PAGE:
So far, it looks like Chaincode labs is pretty clean, but at the same time, not a lot is revealed about it. As far as the organization goes, it is funded by the two founders, but it doesn't seem like there is any active project or direct way of them receiving funding (at least, not that we know of). As of right now, Chaincode has two ex-Blockstream employees as a part of their team, but they don't have any financial ties as far as I know. Currently, their funding is mostly going towards research and development towards Bitcoin, but there isn't much going on. When looking up their organization on Crunchbase, there isn't any information on who their investors may be, or if there are any more investors.
The sixth largest contributor to Bitcoin development is DG Labs, also known as DG Daiwa Capital. They are yet another venture firm, and at first glance don't seem suspicious, but it gets interesting when you dig deeper... Blockstream had three funding stages. The first one was in November of 2014, which did not have anything particularly suspicious about it. Blockstream managed to raise $21 million for initial funding from several investors, none of which have strong connections to legacy financial institutions. The second round was in February of 2016. This is where things got suspicious, with the funding of AXA Strategic Ventures, whose main player is part of the Bilderberg group. Now in the third funding round, Blockstream raised $25 million, but by only one investor, and that is DG Labs. DG Labs put their funding back in November of 2017, the peak of the last bullrun. So now we have established that DG Labs has direct connections with Blockstream, and their interests can be considered... mutual.
I took a look into Acinq and its investors, and it doesn't seem to have much start-up capital (a few million), and is struggling to get adoption for its products. For now, Acinq looks clean, but I will do more research to spot any potential connections they might have with other mentioned partners.
Xapo is a well known business that is a competitor to Coinbase. Like Coinbase, they are a Bitcoin bank, and NOT a Bitcoin wallet. Xapo has been in business since 2013, but they didn't start accepting capital from investors until early 2014. Interestingly enough, in their first funding round, they accepted capital from a few venture firms, but one investor stands out: Digital Currency Group. Hold on... Aren't they the same ones who funded Blockstream? Well, yes, so now we've established that Xapo is directly connected to DCG, but it gets worse. Looking into their second funding round, a new venture firm appears to also have funded Xapo: Greylock Ventures. What's interesting is that one of the biggest partners of Greylock Ventures is Reid Hoffman. Does that name sound familiar? It should. Reid Hoffman started funding Blockstream as early as 2014, so now he has investments both in Blockstream and Xapo. In other words, he was one of the first to fund Blockstream. If that isn't enough, there's more to know about Hoffman.
When taking a closer look, Reid Hoffman is not just a part of Greylock Ventures or Blockstream, but he is also a part of another organization called FWD.us, which seeks to improve the failed immigration and criminal justice systems. Seems unrelated, right? Well, at first sight yes, but if you look at the founding team members of FWD, one of the founding members is Mark Zuckerberg, who is also the founder and creator of Facebook. Zuckerberg is the same one creating Libra: a direct competitor to the current cryptocurrencies that offers a completely centralized solution, which would be in support of the legacy financial system. It only gets better. If you look at the "members" section of Libra, Xapo is directly partnered up with them as an investor, along with the likes of Coinbase. So now it's very plausible that Xapo and Coinbase are both establishment puppets. We already know that Xapo is invested in Libra and funded by Greylock ventures, who is partnered with Reid Hoffman, an initial investor in Blockstream. Why would Reid be invested in a company that supposedly is "scaling/improving Bitcoin", while also being partnered with a competing product? It would make as much sense as working for Coca Cola (and claiming that I love my job and company) while drinking Pepsi on my lunch breaks.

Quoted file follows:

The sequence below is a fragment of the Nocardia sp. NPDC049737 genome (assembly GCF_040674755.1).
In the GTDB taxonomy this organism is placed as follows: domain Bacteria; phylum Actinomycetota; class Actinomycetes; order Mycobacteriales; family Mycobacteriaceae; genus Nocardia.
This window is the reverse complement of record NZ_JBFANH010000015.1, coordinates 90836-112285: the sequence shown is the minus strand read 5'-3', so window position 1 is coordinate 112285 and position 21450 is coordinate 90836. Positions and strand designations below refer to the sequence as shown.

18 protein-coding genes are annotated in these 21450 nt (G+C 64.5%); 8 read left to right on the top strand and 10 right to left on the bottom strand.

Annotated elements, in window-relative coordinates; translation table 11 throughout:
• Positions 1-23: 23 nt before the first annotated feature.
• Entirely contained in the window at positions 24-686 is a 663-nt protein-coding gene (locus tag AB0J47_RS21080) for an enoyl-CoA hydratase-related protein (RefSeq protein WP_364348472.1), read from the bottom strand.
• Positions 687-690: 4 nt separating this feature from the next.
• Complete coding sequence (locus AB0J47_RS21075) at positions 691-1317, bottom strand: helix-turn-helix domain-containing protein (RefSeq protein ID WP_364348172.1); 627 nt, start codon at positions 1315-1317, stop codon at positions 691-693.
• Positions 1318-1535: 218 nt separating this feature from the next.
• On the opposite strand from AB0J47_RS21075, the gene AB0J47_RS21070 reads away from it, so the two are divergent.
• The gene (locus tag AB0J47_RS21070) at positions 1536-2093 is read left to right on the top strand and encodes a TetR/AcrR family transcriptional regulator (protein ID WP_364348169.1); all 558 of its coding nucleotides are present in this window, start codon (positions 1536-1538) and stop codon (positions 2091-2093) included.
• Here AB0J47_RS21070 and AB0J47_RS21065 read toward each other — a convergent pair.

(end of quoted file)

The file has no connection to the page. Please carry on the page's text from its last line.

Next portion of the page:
Note: A lot of people who were members of MIT DCI are now part hired to be part of Facebook's Libra, which is directly funded by Xapo.
From the looks of it, Hardcore Fund is just another non-profit fund dedicated to raising money toward Bitcoin development. However, they aren't just any fund who just gives money to Core. They have a "donors" section, and a "donee" section. If you look at the donee section, funds are only pooled toward two developers. The first of them is Ben Woosley, who seemed to stop receiving funding in late 2019, so now there's only 1 developer receiving funds from the fund: Luke Dash Jr. Luke is a founder of Blockstream, which is a little bit suspicious, and I've tried searching up if he's still active in Blockstream, to which I couldn't find much information.
None of these financial contributors look to have any connections to those who fund most of Bitcoin development, and seem clean as of right now. If anything comes up, I will make sure to update this article accordingly, and ensure that all of the information here is up-to-date.
Out of all of the 17 financial contributors to Bitcoin development, 7 of them have ties to the legacy financial system which is pretty concerning since those 7 are some of the biggest contributors to this list, and make up a bigger amount of the total contributions than the other 10. If there is any more information, feel free to message me, and I will update the article, so everyone can know what's really going on. I'll be sure to also make a schematic which will illustrate all the connections between the big investors in Bitcoin development so people can understand what exactly is going on and how all of these organizations are potentially related. Until then, this is all I could get.